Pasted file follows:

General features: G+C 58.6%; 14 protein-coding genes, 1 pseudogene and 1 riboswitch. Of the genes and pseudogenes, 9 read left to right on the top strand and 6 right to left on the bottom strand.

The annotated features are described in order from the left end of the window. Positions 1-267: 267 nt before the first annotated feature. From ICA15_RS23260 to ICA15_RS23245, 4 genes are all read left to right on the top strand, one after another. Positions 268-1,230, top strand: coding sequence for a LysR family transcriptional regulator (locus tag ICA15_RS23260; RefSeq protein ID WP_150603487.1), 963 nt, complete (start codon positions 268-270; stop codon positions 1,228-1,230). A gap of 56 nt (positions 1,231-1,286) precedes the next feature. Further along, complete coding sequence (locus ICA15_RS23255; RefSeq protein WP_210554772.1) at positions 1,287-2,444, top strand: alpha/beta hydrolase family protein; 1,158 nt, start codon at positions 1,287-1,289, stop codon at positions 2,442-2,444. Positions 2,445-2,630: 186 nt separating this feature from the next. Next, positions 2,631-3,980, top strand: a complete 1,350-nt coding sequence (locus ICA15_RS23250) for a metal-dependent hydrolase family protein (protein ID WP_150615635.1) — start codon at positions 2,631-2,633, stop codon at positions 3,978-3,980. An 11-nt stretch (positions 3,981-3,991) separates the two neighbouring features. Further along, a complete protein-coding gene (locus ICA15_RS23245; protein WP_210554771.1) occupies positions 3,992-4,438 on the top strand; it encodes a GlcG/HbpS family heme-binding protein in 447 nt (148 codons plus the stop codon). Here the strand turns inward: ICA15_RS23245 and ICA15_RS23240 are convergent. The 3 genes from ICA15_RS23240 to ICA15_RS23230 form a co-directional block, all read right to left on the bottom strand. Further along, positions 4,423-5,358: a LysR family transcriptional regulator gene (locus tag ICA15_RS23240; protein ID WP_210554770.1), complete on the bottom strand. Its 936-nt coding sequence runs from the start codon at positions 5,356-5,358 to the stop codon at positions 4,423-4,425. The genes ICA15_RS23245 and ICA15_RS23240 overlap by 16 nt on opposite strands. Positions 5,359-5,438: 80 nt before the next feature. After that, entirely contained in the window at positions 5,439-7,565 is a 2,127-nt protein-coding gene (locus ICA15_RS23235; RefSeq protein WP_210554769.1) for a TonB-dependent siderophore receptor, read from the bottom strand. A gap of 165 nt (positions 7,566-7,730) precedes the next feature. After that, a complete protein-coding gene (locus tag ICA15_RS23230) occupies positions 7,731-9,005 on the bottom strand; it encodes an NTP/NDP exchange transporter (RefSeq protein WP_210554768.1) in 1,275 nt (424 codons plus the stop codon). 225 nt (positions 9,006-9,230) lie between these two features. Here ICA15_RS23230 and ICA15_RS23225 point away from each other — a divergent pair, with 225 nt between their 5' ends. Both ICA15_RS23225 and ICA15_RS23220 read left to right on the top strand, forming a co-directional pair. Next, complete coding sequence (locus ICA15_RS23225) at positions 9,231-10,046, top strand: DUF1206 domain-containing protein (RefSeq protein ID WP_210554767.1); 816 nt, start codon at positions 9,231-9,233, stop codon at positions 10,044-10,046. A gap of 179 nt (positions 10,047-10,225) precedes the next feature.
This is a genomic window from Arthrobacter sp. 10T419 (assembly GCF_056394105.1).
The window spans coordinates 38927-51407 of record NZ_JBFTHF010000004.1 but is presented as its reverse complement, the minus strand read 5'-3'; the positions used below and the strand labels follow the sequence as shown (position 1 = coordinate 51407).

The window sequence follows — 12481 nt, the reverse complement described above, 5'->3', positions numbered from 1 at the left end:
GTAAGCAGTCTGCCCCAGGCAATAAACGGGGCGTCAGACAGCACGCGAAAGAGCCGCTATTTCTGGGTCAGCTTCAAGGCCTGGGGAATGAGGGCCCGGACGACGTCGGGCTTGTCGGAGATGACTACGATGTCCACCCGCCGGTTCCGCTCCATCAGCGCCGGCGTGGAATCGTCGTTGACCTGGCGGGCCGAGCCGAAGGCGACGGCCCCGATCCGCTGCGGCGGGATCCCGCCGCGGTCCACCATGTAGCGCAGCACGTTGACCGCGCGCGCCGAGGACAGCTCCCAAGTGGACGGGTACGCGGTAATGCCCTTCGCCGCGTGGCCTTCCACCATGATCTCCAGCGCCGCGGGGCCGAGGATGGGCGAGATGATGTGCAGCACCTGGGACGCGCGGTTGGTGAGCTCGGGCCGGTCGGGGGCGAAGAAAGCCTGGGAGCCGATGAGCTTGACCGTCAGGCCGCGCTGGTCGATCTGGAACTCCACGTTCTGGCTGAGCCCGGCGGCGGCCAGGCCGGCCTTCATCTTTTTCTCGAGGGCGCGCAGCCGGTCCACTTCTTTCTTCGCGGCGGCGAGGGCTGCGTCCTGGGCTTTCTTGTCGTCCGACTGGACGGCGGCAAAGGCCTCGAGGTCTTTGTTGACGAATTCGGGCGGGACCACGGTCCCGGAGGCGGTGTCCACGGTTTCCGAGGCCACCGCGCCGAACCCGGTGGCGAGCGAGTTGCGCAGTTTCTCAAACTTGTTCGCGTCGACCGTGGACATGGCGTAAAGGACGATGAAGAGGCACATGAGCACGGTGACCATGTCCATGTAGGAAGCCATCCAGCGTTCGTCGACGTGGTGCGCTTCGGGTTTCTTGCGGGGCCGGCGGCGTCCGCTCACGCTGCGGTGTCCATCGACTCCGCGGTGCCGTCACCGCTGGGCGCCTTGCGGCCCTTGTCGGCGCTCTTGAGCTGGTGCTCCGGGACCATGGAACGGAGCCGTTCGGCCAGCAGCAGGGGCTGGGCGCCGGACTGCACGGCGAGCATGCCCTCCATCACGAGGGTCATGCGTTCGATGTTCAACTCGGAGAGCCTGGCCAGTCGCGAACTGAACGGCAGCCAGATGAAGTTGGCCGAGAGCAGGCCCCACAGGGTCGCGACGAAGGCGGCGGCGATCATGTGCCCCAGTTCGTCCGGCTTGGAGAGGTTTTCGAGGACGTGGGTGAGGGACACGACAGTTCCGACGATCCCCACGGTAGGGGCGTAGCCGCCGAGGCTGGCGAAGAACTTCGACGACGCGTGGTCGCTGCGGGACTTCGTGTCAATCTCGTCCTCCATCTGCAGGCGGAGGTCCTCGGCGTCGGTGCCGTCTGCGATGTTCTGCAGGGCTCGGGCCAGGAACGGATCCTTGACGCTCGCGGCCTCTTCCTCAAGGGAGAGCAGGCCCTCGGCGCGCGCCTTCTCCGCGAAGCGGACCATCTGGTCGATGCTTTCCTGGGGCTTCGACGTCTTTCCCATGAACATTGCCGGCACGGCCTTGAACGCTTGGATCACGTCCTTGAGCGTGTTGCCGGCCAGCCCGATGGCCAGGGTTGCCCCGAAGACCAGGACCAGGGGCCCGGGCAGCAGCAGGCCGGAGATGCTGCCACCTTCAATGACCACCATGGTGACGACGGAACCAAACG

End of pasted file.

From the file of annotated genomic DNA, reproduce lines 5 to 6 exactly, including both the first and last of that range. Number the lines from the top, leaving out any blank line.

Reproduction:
The window sequence follows — 12481 nt, the reverse complement described above, 5'->3', positions numbered from 1 at the left end:
GTAAGCAGTCTGCCCCAGGCAATAAACGGGGCGTCAGACAGCACGCGAAAGAGCCGCTATTTCTGGGTCAGCTTCAAGGCCTGGGGAATGAGGGCCCGGACGACGTCGGGCTTGTCGGAGATGACTACGATGTCCACCCGCCGGTTCCGCTCCATCAGCGCCGGCGTGGAATCGTCGTTGACCTGGCGGGCCGAGCCGAAGGCGACGGCCCCGATCCGCTGCGGCGGGATCCCGCCGCGGTCCACCATGTAGCGCAGCACGTTGACCGCGCGCGCCGAGGACAGCTCCCAAGTGGACGGGTACGCGGTAATGCCCTTCGCCGCGTGGCCTTCCACCATGATCTCCAGCGCCGCGGGGCCGAGGATGGGCGAGATGATGTGCAGCACCTGGGACGCGCGGTTGGTGAGCTCGGGCCGGTCGGGGGCGAAGAAAGCCTGGGAGCCGATGAGCTTGACCGTCAGGCCGCGCTGGTCGATCTGGAACTCCACGTTCTGGCTGAGCCCGGCGGCGGCCAGGCCGGCCTTCATCTTTTTCTCGAGGGCGCGCAGCCGGTCCACTTCTTTCTTCGCGGCGGCGAGGGCTGCGTCCTGGGCTTTCTTGTCGTCCGACTGGACGGCGGCAAAGGCCTCGAGGTCTTTGTTGACGAATTCGGGCGGGACCACGGTCCCGGAGGCGGTGTCCACGGTTTCCGAGGCCACCGCGCCGAACCCGGTGGCGAGCGAGTTGCGCAGTTTCTCAAACTTGTTCGCGTCGACCGTGGACATGGCGTAAAGGACGATGAAGAGGCACATGAGCACGGTGACCATGTCCATGTAGGAAGCCATCCAGCGTTCGTCGACGTGGTGCGCTTCGGGTTTCTTGCGGGGCCGGCGGCGTCCGCTCACGCTGCGGTGTCCATCGACTCCGCGGTGCCGTCACCGCTGGGCGCCTTGCGGCCCTTGTCGGCGCTCTTGAGCTGGTGCTCCGGGACCATGGAACGGAGCCGTTCGGCCAGCAGCAGGGGCTGGGCGCCGGACTGCACGGCGAGCATGCCCTCCATCACGAGGGTCATGCGTTCGATGTTCAACTCGGAGAGCCTGGCCAGTCGCGAACTGAACGGCAGCCAGATGAAGTTGGCCGAGAGCAGGCCCCACAGGGTCGCGACGAAGGCGGCGGCGATCATGTGCCCCAGTTCGTCCGGCTTGGAGAGGTTTTCGAGGACGTGGGTGAGGGACACGACAGTTCCGACGATCCCCACGGTAGGGGCGTAGCCGCCGAGGCTGGCGAAGAACTTCGACGACGCGTGGTCGCTGCGGGACTTCGTGTCAATCTCGTCCTCCATCTGCAGGCGGAGGTCCTCGGCGTCGGTGCCGTCTGCGATGTTCTGCAGGGCTCGGGCCAGGAACGGATCCTTGACGCTCGCGGCCTCTTCCTCAAGGGAGAGCAGGCCCTCGGCGCGCGCCTTCTCCGCGAAGCGGACCATCTGGTCGATGCTTTCCTGGGGCTTCGACGTCTTTCCCATGAACATTGCCGGCACGGCCTTGAACGCTTGGATCACGTCCTTGAGCGTGTTGCCGGCCAGCCCGATGGCCAGGGTTGCCCCGAAGACCAGGACCAGGGGCCCGGGCAGCAGCAGGCCGGAGATGCTGCCACCTTCAATGACCACCATGGTGACGACGGAACCAAACG